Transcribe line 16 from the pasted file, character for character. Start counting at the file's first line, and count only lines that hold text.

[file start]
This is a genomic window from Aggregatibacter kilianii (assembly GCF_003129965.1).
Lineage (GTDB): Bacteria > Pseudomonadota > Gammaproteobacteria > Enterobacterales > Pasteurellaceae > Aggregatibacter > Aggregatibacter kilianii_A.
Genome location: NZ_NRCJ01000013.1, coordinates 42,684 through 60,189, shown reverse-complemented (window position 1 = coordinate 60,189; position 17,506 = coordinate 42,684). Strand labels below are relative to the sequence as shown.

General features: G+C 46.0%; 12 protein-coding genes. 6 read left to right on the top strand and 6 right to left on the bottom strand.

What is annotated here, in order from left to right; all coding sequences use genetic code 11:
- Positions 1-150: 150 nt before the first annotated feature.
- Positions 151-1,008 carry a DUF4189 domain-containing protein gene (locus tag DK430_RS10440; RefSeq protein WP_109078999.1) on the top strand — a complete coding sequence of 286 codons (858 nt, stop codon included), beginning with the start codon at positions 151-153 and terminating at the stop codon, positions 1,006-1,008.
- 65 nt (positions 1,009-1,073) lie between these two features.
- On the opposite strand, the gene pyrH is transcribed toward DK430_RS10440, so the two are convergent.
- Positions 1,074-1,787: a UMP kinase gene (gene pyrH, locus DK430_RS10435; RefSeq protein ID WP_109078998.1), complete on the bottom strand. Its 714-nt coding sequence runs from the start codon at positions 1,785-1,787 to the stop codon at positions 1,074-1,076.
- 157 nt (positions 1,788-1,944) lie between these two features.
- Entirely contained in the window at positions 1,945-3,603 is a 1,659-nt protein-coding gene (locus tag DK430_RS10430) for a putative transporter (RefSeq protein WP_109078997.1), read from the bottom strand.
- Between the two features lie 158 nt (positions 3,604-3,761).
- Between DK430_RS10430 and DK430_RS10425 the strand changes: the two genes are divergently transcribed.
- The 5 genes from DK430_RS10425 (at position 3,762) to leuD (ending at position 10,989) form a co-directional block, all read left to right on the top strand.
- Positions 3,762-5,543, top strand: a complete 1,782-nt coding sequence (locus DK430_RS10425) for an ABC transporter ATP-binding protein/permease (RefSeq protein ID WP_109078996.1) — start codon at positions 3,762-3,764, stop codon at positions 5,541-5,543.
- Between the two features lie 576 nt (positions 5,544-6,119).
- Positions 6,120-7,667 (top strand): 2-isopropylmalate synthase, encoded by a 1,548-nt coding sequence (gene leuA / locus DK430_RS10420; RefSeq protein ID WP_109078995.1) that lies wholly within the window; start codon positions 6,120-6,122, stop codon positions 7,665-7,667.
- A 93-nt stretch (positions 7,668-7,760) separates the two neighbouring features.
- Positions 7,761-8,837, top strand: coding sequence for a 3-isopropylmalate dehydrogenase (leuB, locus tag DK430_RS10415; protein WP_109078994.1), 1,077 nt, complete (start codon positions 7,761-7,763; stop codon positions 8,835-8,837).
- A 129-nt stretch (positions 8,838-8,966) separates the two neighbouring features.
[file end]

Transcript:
- Positions 3,762-5,543, top strand: a complete 1,782-nt coding sequence (locus DK430_RS10425) for an ABC transporter ATP-binding protein/permease (RefSeq protein ID WP_109078996.1) — start codon at positions 3,762-3,764, stop codon at positions 5,541-5,543.